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Vaginal Cancer: When to look for medical advice

By  , Expert Content
Jan 11, 2012
4.8 / 5(4 Ratings)

The prognosis of vaginal cancer is favourable in patients diagnosed in the early stages of disease. Studies have shown that the 5 year survival rates of stage I of the disease is about 84%, which decreases to about 57% in women with metastatic vaginal cancer. As the symptoms in initial stages of the disease are non-specific, many patients tend to ignore the symptoms. By the time the symptoms are evident, the cancer will have progresses beyond the initial stages.


Consult your doctor if you have any/all of the following symptoms suggestive of some type of significant gynecological problem:

  • Abnormal vaginal bleeding i.e. bleeding, which is not related to your menstruation (periods) such as bleeding or spotting in between your regular menstrual periods or contact bleeding (bleeding after sexual intercourse, after douching etc) or bleeding in women after menopause.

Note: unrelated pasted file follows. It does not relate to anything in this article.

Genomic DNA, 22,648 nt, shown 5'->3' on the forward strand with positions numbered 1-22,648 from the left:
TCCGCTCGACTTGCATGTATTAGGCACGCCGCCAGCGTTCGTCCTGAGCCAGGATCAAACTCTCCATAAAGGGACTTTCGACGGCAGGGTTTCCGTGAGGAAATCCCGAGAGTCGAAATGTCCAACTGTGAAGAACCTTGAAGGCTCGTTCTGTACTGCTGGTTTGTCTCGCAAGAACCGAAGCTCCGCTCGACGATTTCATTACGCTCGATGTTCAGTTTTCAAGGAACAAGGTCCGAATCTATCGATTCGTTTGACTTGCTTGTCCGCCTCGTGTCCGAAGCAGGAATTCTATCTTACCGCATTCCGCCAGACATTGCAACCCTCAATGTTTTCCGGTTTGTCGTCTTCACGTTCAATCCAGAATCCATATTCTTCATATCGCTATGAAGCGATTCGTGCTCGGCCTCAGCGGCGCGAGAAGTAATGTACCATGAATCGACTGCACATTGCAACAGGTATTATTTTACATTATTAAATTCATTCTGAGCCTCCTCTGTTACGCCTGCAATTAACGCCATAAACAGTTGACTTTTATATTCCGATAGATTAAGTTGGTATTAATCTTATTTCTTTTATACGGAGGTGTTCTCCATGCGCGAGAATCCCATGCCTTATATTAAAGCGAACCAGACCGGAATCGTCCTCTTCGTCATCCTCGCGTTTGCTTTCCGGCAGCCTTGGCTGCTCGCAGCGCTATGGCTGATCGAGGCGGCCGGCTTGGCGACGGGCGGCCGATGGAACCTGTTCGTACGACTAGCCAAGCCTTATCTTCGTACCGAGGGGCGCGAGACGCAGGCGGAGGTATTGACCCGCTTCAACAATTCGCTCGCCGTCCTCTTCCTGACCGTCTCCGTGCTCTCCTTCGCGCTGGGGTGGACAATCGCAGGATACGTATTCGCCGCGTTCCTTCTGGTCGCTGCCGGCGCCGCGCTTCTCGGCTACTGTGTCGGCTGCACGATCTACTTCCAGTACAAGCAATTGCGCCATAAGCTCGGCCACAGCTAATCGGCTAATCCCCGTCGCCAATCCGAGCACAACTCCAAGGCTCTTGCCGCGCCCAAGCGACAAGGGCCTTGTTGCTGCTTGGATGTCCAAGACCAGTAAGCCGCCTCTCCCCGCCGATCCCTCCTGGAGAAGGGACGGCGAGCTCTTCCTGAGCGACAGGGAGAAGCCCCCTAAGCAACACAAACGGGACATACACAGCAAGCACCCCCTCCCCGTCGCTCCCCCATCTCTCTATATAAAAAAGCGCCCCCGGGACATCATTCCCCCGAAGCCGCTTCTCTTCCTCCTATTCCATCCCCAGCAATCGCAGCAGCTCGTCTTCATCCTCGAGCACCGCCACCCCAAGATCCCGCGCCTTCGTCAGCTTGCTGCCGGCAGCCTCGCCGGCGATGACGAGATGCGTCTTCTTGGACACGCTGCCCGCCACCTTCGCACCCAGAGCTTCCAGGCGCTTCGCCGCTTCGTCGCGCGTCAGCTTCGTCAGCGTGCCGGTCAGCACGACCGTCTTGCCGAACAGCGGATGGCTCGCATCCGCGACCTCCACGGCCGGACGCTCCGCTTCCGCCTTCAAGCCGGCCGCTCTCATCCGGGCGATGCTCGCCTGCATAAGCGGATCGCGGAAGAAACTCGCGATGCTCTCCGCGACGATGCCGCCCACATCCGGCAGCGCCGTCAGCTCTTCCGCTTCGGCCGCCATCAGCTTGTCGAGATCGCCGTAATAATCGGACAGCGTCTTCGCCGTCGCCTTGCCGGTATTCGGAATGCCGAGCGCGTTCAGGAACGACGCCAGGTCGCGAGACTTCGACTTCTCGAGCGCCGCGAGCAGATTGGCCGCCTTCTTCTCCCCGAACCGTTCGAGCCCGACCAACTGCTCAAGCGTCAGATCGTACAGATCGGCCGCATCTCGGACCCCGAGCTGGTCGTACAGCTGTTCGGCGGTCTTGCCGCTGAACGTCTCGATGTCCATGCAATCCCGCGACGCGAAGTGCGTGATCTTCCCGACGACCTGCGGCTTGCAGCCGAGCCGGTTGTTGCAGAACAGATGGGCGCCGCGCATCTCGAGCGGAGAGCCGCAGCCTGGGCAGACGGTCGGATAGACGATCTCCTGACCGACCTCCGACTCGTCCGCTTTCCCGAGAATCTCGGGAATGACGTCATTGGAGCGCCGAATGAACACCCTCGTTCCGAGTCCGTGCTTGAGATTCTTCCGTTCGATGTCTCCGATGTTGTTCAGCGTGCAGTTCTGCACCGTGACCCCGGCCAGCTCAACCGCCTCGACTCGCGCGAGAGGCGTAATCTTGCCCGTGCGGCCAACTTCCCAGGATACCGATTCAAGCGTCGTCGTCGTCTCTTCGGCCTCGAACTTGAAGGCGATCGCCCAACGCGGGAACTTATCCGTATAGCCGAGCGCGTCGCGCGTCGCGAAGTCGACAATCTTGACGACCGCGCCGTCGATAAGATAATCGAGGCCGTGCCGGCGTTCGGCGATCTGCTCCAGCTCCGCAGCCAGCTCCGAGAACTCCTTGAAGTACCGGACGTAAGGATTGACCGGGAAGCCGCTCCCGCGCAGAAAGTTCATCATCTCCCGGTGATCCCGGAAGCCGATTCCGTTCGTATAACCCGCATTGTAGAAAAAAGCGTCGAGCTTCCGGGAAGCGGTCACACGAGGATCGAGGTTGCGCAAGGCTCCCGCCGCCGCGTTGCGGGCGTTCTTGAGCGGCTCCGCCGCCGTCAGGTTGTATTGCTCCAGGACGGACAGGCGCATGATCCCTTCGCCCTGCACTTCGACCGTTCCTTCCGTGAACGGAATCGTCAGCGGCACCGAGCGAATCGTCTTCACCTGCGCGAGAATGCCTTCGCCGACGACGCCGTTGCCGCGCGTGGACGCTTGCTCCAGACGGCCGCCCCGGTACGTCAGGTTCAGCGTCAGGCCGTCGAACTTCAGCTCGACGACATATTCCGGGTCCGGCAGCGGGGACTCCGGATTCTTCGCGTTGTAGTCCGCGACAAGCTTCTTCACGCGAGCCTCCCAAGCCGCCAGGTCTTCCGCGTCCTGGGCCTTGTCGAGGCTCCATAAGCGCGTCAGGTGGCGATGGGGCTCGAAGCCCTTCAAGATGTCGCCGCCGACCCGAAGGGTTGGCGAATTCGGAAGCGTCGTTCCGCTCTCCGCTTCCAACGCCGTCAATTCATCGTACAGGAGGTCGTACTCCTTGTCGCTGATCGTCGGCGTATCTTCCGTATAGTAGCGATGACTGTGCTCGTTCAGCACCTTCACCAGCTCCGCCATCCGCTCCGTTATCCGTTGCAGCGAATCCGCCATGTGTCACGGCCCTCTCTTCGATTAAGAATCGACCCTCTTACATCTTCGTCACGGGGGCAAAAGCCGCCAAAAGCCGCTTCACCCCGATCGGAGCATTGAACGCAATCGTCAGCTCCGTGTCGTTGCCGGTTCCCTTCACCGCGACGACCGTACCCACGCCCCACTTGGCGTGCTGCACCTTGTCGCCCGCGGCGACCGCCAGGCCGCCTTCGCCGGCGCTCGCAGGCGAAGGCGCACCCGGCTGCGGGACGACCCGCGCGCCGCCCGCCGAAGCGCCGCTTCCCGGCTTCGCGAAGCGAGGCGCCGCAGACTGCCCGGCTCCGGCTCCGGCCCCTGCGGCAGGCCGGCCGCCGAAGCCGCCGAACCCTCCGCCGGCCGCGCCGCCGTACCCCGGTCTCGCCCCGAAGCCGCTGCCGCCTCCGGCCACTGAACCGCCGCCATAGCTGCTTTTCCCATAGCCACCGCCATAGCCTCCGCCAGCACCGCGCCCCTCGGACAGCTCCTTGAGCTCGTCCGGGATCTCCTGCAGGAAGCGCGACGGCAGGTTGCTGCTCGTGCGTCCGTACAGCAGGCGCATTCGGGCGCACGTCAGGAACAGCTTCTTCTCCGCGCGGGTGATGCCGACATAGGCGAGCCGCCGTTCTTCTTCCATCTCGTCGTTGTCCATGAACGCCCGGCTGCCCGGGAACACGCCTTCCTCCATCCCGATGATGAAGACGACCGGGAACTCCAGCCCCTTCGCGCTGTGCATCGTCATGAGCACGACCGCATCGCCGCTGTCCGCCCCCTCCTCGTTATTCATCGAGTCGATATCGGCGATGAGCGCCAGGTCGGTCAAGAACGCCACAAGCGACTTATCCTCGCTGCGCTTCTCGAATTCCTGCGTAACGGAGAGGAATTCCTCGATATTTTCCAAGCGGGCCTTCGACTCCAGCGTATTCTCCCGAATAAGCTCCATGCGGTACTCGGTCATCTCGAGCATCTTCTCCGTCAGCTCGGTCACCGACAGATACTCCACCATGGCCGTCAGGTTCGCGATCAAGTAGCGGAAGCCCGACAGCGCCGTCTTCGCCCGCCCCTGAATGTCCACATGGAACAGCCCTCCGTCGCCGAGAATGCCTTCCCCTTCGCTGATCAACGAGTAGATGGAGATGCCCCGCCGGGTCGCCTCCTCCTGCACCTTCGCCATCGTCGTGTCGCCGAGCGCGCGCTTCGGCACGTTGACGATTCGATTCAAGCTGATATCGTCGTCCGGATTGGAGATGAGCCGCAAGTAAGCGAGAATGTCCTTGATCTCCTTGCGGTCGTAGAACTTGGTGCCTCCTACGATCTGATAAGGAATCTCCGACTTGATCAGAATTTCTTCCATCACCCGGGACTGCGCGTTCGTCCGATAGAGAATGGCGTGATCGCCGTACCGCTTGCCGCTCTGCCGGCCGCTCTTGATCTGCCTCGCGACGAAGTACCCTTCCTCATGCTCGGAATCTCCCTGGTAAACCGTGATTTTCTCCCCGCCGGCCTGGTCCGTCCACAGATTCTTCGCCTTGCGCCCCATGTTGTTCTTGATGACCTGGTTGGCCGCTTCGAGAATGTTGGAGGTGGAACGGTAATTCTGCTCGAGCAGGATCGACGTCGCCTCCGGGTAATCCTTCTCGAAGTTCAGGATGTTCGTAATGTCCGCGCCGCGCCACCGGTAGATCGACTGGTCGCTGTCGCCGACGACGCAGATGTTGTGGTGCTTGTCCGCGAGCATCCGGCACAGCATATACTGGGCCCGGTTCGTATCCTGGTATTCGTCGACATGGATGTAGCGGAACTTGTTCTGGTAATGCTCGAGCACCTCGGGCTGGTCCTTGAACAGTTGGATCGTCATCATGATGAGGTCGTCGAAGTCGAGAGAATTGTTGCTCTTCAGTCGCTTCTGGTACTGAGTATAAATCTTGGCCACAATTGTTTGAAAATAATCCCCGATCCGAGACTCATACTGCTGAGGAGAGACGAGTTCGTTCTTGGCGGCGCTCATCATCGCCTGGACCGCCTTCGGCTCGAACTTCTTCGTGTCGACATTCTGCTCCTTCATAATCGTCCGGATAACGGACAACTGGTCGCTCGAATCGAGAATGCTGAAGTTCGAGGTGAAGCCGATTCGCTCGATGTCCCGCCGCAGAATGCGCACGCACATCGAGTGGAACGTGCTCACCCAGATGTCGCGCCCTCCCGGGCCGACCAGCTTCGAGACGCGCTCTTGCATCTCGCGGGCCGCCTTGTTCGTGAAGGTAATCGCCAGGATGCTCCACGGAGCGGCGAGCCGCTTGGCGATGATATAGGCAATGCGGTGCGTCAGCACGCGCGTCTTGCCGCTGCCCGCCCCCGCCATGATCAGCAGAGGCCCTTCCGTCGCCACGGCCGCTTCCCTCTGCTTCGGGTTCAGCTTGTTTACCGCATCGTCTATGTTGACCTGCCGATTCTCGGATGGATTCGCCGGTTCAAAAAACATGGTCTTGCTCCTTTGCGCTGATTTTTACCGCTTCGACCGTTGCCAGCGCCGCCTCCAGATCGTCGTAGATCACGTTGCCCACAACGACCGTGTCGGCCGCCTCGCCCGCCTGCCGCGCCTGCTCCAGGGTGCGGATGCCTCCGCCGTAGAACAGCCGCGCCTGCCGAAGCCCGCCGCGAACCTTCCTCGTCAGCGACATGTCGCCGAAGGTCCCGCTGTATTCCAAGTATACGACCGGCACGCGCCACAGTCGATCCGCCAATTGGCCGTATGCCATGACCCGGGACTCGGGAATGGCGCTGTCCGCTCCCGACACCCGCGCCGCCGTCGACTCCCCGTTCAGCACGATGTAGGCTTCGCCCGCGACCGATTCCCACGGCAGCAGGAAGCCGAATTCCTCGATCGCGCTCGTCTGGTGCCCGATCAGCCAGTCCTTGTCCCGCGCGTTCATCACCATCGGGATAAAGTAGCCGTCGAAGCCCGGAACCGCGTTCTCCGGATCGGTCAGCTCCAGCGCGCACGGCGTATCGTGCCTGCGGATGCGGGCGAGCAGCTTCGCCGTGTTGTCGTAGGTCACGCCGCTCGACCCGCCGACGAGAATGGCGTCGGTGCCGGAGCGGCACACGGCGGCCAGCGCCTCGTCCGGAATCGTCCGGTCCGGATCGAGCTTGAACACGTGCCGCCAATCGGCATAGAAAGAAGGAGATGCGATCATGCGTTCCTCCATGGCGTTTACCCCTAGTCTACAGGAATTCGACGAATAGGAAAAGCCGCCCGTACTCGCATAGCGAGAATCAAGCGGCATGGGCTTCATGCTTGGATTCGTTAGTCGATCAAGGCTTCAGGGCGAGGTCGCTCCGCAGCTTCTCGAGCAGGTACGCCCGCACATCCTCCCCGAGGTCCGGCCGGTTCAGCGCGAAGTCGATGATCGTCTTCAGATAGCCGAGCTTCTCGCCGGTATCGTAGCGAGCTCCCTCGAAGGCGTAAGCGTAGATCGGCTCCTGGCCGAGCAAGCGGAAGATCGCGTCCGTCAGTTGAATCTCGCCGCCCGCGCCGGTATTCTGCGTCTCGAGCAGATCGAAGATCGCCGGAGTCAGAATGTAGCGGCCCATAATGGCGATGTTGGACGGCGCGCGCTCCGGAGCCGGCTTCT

• Abnormal vaginal Discharge may be foul smelling, purulent or blood tinged.
  • Feeling of mass in the vagina.
  • Pain in the pelvic area.
  • Pain or discomfort during sexual intercourse.


These are some symptoms suggestive of vaginal cancer. The presence of these symptoms does not mean that you have vaginal cancer. Your doctor, after examinations and tests, can diagnose the cause of your symptoms and treat them accordingly.


Who to Consult


If you have any significant gynaecological symptoms that persist for more than a few days, consult a health professional. Health professionals, who can be consulted include:

  • Gynaecologists.
  • Obstetricians.
  • Family physicians.
  • Nurse practitioners.
  • Assistants of physicians.
  • Internists.

If you are diagnosed with vulvar cancer, the doctors who can manage your treatment include:

  • Gynaecologists.
  • Gynaecologic oncologists.
  • Radiation oncologists.
  • Medical oncologists.

When to consult if you have been treated for vaginal cancer


Vaginal cancer survivors should have regular follow-up examinations because after completion of treatments there is always a risk of recurrence. Regular follow up helps in earlier diagnosis of the recurrence (in case the cancer comes back). Apart from this, you get a chance to discuss any other changes in health. In between follow-up appointments, consult your doctor if you have:

  • Significant vaginal discharge, which may be purulent, foul smelling or blood stained.
  • Dysuria or pain while urinating.
  • Unusual vaginal bleeding.
  • Pain in pelvic area.

 

 

 

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